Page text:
Warriors Shift Plans for New Arena to Mission Bay
By Adam Grossberg, Lisa Pickoff-White and Mina Kim
Update: 11:50 a.m., April 22
This morning, Golden State Warriors President Rick Welts confirmed that the team is moving further inland. Welts said Salesforce offered up the land near Third and 16th streets just last month.
“It’s been a very intense six weeks, and we actually finally signed the purchase agreement just this last Saturday,” Welts said.
The previous plan would have had to overcome a local ballot measure, Proposition B, that would limit the height of San Francisco waterfront developments. Campaign co-chair Jon Golinger said the Warriors knew that would be a tough fight.
“I think the Warriors saw the vote on 8 Washington last year, which was a resounding rejection of height limit increases for luxury condos. They saw how quickly we qualified this measure with overwhelming support,” Golinger said.
Update: 6:40 p.m. April 21
Mayor Edwin M. Lee today issued the following statement on the Warriors’ new arena in Mission Bay:
“I couldn’t be more thrilled to welcome the Golden State Warriors back home to San Francisco with a brand-new, privately-financed arena in Mission Bay. This new site on privately-owned land in Mission Bay will provide a spectacular location and a more certain path to bring a transit-rich, state-of-the-art sports and entertainment arena to San Francisco.”
The Golden State Warriors today moved closer to a new arena in San Francisco.
SF Weekly and the San Francisco Chronicle report the basketball team is abandoning controversial plans to build an arena on the Embarcadero at Piers 30-32 near the foot of the Bay Bridge, and instead inked a deal to purchase a 12-acre plot in Mission Bay from Salesforce.
The new location eliminates the need for voter approval of stadium plans and avoids other regulatory obstacles. The deal, reportedly agreed upon Saturday night, would be the site of a new 18,000-seat venue ready for the 2018-2019 season.
“The problem was the there was too much political opposition and too many environmental hurdles that they had to go over for the original site, even though the original site is more desirable,” Andrew Zimbalist, professor of economics at Smith College, told KQED.
The Chronicle reports that:
“The Mission Bay site, where Salesforce originally planned to locate its corporate campus, will have a planned waterfront park across from the arena, has a Muni T-Third stop right in front of it, and already has two adjacent parking garages that can hold a combined 2,130 cars.”
Not only will the Warriors own the property outright, but owner Joe Lacob says the team will privately finance construction of the stadium.
“It might be the first time that there’s been a clear entire private funding of not only construction but also the land,” Zimbalist said. “It looks like Mr. Lacob is going the extra mile to get this deal done. And perhaps breaking new ground in terms of private financing.”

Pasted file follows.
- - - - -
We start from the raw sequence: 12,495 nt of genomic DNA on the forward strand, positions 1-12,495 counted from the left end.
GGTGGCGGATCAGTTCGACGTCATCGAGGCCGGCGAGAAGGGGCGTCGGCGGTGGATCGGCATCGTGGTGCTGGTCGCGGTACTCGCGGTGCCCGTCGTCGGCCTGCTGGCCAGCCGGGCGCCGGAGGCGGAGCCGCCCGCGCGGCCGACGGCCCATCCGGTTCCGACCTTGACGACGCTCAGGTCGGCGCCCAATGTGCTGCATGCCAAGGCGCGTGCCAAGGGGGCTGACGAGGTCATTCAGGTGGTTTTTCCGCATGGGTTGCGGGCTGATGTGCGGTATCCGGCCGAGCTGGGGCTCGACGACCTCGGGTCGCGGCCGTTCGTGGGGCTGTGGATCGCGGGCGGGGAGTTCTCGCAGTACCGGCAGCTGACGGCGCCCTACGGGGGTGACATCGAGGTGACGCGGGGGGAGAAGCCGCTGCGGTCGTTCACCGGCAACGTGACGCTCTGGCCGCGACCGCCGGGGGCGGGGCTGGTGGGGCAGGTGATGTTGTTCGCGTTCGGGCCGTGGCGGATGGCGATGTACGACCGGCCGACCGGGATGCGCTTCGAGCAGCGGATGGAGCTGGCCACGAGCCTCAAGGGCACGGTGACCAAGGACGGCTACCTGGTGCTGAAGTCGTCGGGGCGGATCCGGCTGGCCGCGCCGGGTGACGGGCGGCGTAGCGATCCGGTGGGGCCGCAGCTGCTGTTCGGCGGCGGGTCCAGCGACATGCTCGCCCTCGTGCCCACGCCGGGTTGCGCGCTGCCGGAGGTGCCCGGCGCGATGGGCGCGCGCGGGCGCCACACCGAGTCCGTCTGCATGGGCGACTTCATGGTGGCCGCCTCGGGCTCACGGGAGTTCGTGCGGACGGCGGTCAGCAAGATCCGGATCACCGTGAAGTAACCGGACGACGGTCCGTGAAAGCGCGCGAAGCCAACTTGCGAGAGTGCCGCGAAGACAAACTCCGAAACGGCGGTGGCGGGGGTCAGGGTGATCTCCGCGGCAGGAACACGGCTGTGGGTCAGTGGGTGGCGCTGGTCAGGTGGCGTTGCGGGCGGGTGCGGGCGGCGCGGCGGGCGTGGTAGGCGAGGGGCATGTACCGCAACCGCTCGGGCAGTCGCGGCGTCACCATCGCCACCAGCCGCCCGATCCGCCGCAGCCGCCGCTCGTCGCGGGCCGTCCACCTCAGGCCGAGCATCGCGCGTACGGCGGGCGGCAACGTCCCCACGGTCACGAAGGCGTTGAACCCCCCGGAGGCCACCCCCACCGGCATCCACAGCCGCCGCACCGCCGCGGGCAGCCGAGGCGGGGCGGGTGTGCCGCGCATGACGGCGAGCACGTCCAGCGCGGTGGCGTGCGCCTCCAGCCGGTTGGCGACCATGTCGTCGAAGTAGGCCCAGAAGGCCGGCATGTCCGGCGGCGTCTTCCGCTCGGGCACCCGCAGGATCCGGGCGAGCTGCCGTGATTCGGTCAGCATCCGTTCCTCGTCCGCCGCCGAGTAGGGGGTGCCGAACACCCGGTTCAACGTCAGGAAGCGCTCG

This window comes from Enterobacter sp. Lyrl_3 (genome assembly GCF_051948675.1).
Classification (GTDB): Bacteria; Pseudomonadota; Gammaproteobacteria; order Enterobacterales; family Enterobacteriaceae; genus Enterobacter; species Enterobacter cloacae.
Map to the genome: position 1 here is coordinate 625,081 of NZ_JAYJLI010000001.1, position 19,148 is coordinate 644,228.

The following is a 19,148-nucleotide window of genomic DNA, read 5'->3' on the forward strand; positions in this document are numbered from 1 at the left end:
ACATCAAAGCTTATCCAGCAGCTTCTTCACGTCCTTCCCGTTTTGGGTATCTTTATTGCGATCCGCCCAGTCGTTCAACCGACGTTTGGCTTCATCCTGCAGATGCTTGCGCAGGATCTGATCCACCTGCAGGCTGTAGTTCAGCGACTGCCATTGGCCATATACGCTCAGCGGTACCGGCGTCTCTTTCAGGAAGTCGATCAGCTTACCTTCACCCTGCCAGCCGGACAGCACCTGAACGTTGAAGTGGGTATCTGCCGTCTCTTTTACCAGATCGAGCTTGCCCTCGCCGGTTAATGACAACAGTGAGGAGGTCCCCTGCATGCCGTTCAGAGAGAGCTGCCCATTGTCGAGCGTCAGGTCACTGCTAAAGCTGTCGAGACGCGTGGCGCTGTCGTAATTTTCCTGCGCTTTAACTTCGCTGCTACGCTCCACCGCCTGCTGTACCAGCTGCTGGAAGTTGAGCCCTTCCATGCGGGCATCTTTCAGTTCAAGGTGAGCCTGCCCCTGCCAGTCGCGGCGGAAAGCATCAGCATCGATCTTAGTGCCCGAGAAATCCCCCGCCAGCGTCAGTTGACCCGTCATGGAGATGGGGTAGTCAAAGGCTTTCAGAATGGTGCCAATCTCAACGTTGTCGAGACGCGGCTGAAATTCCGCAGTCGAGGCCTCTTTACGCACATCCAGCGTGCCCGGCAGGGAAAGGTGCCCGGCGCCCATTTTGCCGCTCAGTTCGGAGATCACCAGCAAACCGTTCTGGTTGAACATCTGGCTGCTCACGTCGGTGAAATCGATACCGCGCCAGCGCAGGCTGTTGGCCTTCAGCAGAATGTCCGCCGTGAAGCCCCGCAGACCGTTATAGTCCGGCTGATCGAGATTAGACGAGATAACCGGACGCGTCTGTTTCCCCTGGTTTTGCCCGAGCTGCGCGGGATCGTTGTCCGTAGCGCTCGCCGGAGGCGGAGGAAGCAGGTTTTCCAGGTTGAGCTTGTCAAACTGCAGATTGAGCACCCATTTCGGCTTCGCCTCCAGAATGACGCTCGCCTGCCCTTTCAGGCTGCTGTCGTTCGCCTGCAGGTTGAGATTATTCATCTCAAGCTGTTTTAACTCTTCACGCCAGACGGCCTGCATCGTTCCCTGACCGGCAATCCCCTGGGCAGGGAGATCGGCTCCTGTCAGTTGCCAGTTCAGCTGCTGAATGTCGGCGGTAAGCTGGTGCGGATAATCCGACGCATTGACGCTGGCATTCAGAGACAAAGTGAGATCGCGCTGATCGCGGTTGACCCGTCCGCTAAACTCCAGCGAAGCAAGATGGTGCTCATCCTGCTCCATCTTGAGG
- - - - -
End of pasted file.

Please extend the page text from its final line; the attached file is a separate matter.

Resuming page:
If the Warriors’ new neighbor, UC San Francisco, has any concerns, a $100 million donation to the university from Salesforce’s CEO Marc Benioff may have helped.
Salesforce had originally planned to use the site as the location for a new corporate campus, but abruptly changed course in February 2012. It recently agreed on a $560 million lease to occupy 30 floors as anchor tenant of the Transbay Tower, which is scheduled to open in 2017.
The Warriors will also have another close neighbor, AT&T Park. Both teams will have to find a way to manage crowds, especially when basketball and baseball seasons overlap. The Giants have also been eyeing a waterfront development.
“The Giants have a proposal that they’re working on to build a multi-use development with housing, retail and office space,” said Wendy Thurm, a writer who covers sports and the business of sports and tweets @hangingsliders. “Whether and how these two developments will coexist or benefit each other … remains to be seen.”
The Warriors routinely sell out at their current home, Oracle Arena in Oakland. But Lacob has been interested in raising the team’s national profile by moving it to San Francisco since he became the majority owner in 2010.
Opponents of Mayor Ed Lee’s waterfront redevelopment plan are cheering the new deal.
Art Agnos, former San Francisco mayor and supporter of Yes on B, which would limit the height of waterfront development, thinks that political pressure may have helped the Warriors reconsider.
“This is what Proposition B is all about — empowering the people of this city to participate in the decisions that affect the waterfront that belongs to all of us. The Warriors have shifted to a smarter alternative because the people, not just the politicians, became involved in the process,” Agnos said in a press release.Related